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Regeneración by Pat Barker

Regeneración (1991)

by Pat Barker (Author)

Series: Regeneration (1)

MembersReviewsPopularityAverage ratingMentions
3,981992,098 (4.02)643
Stressed by the war, poet, pacifist, and protestor Siegfried Sassoon is sent to Craiglockhart Hospital, where his views challenge the patriotic vision of Dr. William Rivers, a neurologist assigned to restore the sanity of shell-shocked soldiers.
Authors:Pat Barker (Author)
Info:Galaxia Gutenberg
Collections:e-books, To read
Tags:novela, british literature, WWI

Work details

Regeneration by Pat Barker (1991)

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    Rivers: As Seen in Regeneration by Richard Slobodin (pellethepoet)
    pellethepoet: Brief biography of Dr. Rivers, the psychiatrist who treated Siegfried Sassoon at Craiglockhart War Hospital

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» See also 643 mentions

English (91)  Dutch (4)  German (2)  Finnish (1)  Spanish (1)  All languages (99)
Showing 1-5 of 91 (next | show all)
A Book About War*

The Author's Notes at the end of my copy of Regeneration discuss the intermingling of and need to separate the actual people from the fictional characters in the novel as an aide to the reader. From what I can tell, all of the main characters save one was a real person, and after reading it I'm unclear what parts of the novel are truly fictional. I think this book would be well served by a preface from someone other than the author clearly delineating the fictional events more than the characters.

The story revolves around several patients at Craiglockhart, a British hospital treating combat veterans suffering shell shock, and one of the doctors practicing there, H.W.R. Rivers. One of the patients, Seigfried Sassoon, is a conscientious objector who, while perturbed by his war experiences, is not truly suffering shell shock. Both Rivers and Sassoon were actual people. As the story progresses, Rivers suffers his own version of shell shock even as he cures several of his patients of it. This role reversal is the part I struggled most with, as he seems to be imbued with thoughts and emotions more apropos of the time the book was written than the time during which it occurred. There are several authorial intrusions into the narrative, and in the end I felt that she was depicting Rivers as healed from his incorrect objective of curing soldiers to return to combat.

For a Booker Award nominated book, the writing is hit and miss. It has wonderful imagery, such as one soldier's girlfriend who bears an aureole of hair surrounding her yellow-tinged skin (a condition she has acquired working in a munitions factory) that makes her appear both as a savior and a death-head, and a discussion of a chrysalis as a symbol of decay rather than transformation. There are also times Barker intrudes into the narrative and tells the reader what to feel rather than letting her images do the work. I particularly struggled with her description of an event in a rather trite dream sequence as an "oral rape" and an out-of-place reference to American slavery when discussing the same dream. There were also multiple unexplained details, such as a soldier being given two white feathers when he first appears in public in civilian clothes, which evoke the period well but are lost without the benefit of google.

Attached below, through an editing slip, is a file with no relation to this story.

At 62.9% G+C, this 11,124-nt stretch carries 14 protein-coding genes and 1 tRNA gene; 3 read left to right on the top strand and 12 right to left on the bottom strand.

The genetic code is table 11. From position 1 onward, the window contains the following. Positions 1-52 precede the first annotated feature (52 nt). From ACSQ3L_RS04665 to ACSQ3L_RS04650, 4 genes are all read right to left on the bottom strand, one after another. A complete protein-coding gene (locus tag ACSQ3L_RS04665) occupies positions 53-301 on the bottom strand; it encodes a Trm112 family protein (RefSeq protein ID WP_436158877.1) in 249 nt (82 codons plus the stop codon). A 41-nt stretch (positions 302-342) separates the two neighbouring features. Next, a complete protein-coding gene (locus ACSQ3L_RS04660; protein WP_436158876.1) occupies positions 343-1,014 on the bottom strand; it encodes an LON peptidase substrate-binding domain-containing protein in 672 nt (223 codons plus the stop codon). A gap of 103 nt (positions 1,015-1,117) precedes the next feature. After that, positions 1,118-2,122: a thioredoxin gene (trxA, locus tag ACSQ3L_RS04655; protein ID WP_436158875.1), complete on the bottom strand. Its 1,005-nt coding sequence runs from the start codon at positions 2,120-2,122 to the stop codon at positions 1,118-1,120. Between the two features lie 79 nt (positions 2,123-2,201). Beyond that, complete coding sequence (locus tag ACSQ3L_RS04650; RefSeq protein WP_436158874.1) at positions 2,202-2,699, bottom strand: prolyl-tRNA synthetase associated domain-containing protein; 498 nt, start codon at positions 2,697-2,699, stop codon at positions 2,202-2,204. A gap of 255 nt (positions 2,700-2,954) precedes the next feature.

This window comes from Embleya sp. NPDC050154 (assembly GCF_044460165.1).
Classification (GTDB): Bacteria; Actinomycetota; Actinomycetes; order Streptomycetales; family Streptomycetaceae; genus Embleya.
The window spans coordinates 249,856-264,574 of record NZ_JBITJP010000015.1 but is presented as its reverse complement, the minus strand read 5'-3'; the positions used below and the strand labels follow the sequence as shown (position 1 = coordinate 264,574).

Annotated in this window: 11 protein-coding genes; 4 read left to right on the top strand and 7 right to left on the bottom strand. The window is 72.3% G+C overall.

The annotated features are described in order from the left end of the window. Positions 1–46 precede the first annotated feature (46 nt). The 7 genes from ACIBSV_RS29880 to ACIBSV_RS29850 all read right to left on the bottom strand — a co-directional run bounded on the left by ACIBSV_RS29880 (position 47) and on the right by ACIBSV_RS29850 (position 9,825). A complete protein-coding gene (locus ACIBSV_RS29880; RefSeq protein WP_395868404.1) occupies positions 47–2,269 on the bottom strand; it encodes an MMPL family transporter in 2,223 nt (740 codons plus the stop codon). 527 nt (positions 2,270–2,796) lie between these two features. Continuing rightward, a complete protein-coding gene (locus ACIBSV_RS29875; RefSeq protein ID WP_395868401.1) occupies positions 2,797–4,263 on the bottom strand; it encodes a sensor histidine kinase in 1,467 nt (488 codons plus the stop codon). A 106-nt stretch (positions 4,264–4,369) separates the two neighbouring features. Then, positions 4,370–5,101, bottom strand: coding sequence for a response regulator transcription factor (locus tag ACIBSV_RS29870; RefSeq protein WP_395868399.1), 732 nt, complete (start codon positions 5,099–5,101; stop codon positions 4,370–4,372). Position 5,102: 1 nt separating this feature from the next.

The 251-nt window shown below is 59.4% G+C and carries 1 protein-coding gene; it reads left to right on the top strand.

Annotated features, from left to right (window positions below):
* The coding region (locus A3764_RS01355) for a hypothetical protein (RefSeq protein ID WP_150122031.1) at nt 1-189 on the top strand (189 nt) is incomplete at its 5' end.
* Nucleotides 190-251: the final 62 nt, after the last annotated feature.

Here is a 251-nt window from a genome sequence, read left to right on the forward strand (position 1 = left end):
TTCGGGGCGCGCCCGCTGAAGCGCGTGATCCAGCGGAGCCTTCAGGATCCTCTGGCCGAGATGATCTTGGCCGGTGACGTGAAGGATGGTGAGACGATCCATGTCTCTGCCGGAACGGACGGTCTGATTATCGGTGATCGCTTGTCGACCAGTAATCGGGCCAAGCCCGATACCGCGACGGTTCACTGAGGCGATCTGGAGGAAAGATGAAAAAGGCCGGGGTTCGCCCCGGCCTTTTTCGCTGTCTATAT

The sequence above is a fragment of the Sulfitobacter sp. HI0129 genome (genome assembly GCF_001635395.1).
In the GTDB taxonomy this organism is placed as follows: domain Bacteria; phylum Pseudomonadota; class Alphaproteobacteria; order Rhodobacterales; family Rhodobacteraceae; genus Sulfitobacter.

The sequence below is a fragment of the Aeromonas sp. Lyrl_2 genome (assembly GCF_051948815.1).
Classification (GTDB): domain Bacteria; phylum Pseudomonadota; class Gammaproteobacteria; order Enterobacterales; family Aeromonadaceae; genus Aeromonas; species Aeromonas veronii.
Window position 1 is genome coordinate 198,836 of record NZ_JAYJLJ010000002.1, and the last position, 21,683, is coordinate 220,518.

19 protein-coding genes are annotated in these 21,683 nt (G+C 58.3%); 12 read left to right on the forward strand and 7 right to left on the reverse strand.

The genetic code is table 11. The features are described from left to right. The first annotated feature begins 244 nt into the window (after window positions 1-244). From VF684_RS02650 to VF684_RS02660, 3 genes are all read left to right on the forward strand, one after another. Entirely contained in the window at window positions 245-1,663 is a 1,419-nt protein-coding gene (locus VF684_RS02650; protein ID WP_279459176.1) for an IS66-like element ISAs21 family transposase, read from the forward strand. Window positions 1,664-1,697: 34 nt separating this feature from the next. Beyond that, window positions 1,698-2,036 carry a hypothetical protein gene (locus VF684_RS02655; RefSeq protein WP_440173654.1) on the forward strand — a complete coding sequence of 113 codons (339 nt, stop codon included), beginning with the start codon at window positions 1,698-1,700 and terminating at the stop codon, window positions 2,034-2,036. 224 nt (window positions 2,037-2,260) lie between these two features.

The book contains little in the way of suspense in its plot; we know that Sassoon will be sent back to France essentially from the opening pages. While the traumas suffered by the patients are truly awful, their analysis from Rivers' sympathetic viewpoint removes much of the horror and makes them feel antiseptic at times. I think Regeneration is worth reading, but there are better books about the Great War and wonder whether it was always envisioned as the first book in a trilogy and so is diminished by that.

* - I've had to set my themed reading list aside for now, as I'm taking a couple literature classes this summer through a state program that provides free tuition for Texas residents over 55. This novel is assigned for my War and Literature class that's focused on the First World War. ( )
  skavlanj | May 28, 2020 |
Just incredible. So vivid. Really human perspective on the First World War. I absolutely loved it, and can't recommend it enough. ( )
  RFellows | Apr 29, 2020 |